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Strike:Vice Chancellors Identify Major Issue Responsible For Disagreement Between FG, ASUU


Strike:Vice Chancellors Identify Major Issue Responsible For Disagreement Between FG, ASUU

VICE chancellors of the nation’s public universities have identified trust issues as being responsible for the incessant disagreements between the federal government and the Academic Staff Union of Universities, ASUU, resulting in crises.

To this end,they have vowed to end the ugly trends through their collective interventions.

The vice-chancellors, operating under the aegis of the Committee of Vice Chancellors of Nigerian Universities, CVCNU, spoke in Abuja, yesterday.

The group said it was its desire to end the constant crises between the government and ASUU.

Speaking to newsmen during a briefing in Abuja to mark the celebration of 60 years of Leadership in Nigerian Universities, the Secretary General of the CVCNU, Prof. Yakubu Aboki Ochefu, insisted that the group was determined to end the disagreement between the government and ASUU, resulting in seamless ancademic activities in public universities across the country.

The group tasked the government to tackle fundamental trust issues between the government and all unions operating in universities across the country.

According to Prof. Ochefu,“ we stated right from day one that there is a fundamental trust issue between the federal government and the Academic Staff Union of Universities, the unions operating in the universities.

He explained that” Trust issue arises from the fact that federal government will agree on issues that have caused the strike and make a commitment to pay or deliver certain reports, they commit themselves to resolve issues that have caused the strike, and then they implement that position onto a point and they go to sleep”

“But we are happy that finally ASUU and the FG have been able to reach some agreement and what we desire is a situation whereby never again Nigeria will have disengagement of Academic Activities and fundamental issues that drive the whole process of strike should be sort out” Prof. Yakubu added.

Speaking on the conditional suspension of the strike, he confirmed that the government and the members of the Academic Staff Union must have reached a certain compromises which possibly included clearing of backlog of salaries and payment of stabilization funds which has been included in the 2023 appropriation bill.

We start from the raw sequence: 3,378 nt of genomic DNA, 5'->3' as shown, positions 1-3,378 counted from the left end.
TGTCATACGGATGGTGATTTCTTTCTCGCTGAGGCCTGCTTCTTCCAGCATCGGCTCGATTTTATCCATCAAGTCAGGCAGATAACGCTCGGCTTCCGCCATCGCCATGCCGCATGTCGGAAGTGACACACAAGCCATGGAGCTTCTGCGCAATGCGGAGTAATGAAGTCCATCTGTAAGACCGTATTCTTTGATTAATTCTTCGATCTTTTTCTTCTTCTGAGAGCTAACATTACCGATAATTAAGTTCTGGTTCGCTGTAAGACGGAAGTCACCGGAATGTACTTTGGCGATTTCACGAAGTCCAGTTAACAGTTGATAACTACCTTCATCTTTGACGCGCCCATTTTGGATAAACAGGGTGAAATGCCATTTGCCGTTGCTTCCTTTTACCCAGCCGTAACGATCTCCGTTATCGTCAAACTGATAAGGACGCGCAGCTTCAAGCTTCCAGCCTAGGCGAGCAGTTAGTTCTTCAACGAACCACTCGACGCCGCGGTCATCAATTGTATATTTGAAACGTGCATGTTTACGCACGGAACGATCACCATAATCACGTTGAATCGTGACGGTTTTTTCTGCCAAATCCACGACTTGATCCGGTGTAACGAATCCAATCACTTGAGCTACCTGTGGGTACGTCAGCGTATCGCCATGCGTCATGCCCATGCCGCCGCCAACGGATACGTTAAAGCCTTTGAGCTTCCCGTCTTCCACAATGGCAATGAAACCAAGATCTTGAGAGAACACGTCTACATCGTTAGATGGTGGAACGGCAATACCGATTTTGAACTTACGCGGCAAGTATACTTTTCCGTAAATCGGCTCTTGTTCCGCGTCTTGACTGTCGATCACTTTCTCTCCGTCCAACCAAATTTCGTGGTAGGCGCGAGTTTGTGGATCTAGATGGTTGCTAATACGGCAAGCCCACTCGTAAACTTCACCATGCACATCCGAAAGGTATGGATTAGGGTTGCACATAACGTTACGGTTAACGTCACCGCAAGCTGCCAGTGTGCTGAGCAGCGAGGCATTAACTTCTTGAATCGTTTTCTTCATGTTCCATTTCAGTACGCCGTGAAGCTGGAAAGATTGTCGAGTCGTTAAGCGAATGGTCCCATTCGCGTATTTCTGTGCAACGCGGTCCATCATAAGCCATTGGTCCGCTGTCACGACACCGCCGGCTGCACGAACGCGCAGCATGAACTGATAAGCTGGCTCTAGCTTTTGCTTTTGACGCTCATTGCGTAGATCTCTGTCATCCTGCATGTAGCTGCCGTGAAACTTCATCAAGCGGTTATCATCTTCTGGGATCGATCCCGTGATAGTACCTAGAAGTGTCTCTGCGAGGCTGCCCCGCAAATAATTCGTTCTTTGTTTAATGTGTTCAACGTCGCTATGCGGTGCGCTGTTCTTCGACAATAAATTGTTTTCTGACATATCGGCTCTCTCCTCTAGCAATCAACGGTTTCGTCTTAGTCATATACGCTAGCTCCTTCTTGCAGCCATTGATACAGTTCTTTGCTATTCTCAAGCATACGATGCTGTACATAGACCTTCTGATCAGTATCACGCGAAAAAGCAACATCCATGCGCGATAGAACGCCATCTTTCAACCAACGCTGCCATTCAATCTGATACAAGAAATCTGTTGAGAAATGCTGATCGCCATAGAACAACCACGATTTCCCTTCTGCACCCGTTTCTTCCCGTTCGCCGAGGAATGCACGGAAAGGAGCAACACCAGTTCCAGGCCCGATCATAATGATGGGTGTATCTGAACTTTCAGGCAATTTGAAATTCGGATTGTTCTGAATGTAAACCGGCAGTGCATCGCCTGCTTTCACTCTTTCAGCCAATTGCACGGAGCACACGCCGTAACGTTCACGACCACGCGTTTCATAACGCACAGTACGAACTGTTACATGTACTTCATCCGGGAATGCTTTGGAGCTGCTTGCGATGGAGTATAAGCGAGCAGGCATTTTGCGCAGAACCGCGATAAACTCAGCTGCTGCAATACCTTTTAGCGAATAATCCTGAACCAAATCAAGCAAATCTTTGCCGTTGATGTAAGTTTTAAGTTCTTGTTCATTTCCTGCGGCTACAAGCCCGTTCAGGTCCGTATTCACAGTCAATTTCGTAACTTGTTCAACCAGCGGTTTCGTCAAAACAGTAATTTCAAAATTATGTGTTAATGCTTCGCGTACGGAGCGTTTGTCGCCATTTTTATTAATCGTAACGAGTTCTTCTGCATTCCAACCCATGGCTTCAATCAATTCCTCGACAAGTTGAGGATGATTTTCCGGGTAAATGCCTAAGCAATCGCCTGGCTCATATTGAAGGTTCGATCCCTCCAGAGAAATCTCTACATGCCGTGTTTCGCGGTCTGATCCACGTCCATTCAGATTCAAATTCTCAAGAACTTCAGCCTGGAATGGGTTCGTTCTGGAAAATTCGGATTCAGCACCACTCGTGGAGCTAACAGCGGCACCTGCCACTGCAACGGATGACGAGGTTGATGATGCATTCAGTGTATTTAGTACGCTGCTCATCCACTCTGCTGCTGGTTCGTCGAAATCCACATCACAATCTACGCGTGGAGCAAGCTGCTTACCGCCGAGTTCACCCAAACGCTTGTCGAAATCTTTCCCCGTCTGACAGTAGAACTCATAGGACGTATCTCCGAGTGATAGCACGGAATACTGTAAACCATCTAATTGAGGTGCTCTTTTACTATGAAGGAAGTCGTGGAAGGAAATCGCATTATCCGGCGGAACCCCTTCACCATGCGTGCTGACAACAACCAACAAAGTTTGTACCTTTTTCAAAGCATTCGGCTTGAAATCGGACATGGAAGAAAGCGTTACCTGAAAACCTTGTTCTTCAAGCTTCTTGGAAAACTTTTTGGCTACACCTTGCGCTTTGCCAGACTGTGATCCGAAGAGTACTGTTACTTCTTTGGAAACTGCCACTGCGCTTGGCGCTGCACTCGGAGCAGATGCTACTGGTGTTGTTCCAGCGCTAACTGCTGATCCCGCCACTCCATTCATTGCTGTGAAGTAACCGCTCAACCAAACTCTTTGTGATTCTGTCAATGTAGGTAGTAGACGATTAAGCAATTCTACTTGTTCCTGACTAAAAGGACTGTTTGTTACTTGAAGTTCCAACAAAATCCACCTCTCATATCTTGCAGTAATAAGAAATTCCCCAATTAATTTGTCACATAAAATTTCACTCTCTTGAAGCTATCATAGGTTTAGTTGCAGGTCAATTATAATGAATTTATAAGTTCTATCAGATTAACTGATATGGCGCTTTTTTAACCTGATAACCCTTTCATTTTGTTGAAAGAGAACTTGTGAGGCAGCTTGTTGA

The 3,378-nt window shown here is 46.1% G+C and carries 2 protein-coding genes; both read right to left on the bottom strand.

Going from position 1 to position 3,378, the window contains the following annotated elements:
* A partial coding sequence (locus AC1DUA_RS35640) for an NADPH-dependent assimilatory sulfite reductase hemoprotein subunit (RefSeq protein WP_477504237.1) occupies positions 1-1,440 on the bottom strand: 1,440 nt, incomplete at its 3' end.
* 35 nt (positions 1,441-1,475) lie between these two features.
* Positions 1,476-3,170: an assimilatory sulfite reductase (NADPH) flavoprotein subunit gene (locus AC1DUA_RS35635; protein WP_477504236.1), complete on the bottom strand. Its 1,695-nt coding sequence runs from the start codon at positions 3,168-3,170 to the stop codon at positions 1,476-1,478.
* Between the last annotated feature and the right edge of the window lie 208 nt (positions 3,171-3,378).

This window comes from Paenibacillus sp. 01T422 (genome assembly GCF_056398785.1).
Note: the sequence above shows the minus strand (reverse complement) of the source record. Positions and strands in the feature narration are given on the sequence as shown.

“That is why ASUU must be saying let us be sure it is conditional, you have said you will clear the backlog of salaries in two instalments and you commit yourself to a timeline, you commit yourself to addressing stabilization fund and it has been included in the project and we have seen it but what then happens in that 2023 is that by 2023 when the budget is been implemented that aspect of the budget will now take a secondary position and ASUU will begin to write letters, again and again, that is a situation the CVCNU hopes to never see again” Prof. Aboki added.

Speaking on Nigeria universities at 60,the Secretary General of the committee said “the core objectives of the founding members at the time of establishing universities in Nigeria were to identify common problems impacting Nigerian Universities at the grass-roots level, make decisions on how to address them, and implement sound leadership practices and educational value in the Nigerian Universities.

He explained that,”From 1948 till October 2022 , the number of Nigerian Universities has grown to 219.

“On the 14th of October 1962, five gentlemen assembled in the Office of Dr Kenneth O. Dike, Vice-Chancellor of the University of Ibadan, for what we can now say was the inaugural meeting of what came to be known as the Committee of Vice-Chancellors of Nigerian Universities. The other gentlemen were; Professor Norman Alexander, Ahmadu Bello University, Zaria (1962-1966), Dr George Marion Johnson, University of Nigeria, Nsukka (1960-1964), Professor Oladele Adebayo Ajose, University of Ife (1962-1966), Professor Eni Njoku, University of Lagos(1962-1965)”

“The inaugural meeting discussed how to harmonise the academic calendar between Secondary schools and Universities, how to improve the number of admissions for students and how to improve funding to the Universities. Three of the five universities were owned by the regional government, two of which opened earlier that year. Ibadan had operated as a University College since 1948, while Nsukka opened its doors to students in October 1960,”he said.

He also explained that since the inception of public universities in the country,over 554 persons have been vice chancellors and 144 in acting capacity.

He said:“Of this number, academics from the Faculty of Science have contributed77 Vice Chancellors , social science 48, Humanities 42, Medicine, and Law, 21”

The Nigerian University system has also produced 35 eemale vice-chancellors with 19 of them currently serving.

“Some of the oldest surviving former Vice-Chancellors who served in the1980’s include Professor Ayo Banjo, Adamu Baike, Shehu Galadanchi, Ango Abdulahi, SJ. Cookey, Buba Bajoga, Umaru Shehu, Jibrin Aminu. From our records, the southwest zone with 177, has produced the highest number of Vice-Chancellors with Ogun State having 40persons. South East has produced 129 with Abia having 35. Non-Nigerians who have served as Vice-Chancellors number 15”

“The Association was established as a result of the necessity to unite all Vice-Chancellors, regardless of their ownership. All of Nigeria’s Vice-Chancellors from Federal, State, and Private Universities are members of the CVC committee. The Committee permits automatic participation whenever a University is accepted by the Federal Government and awarded a license by the National Universities Commission,NUC”,he said.

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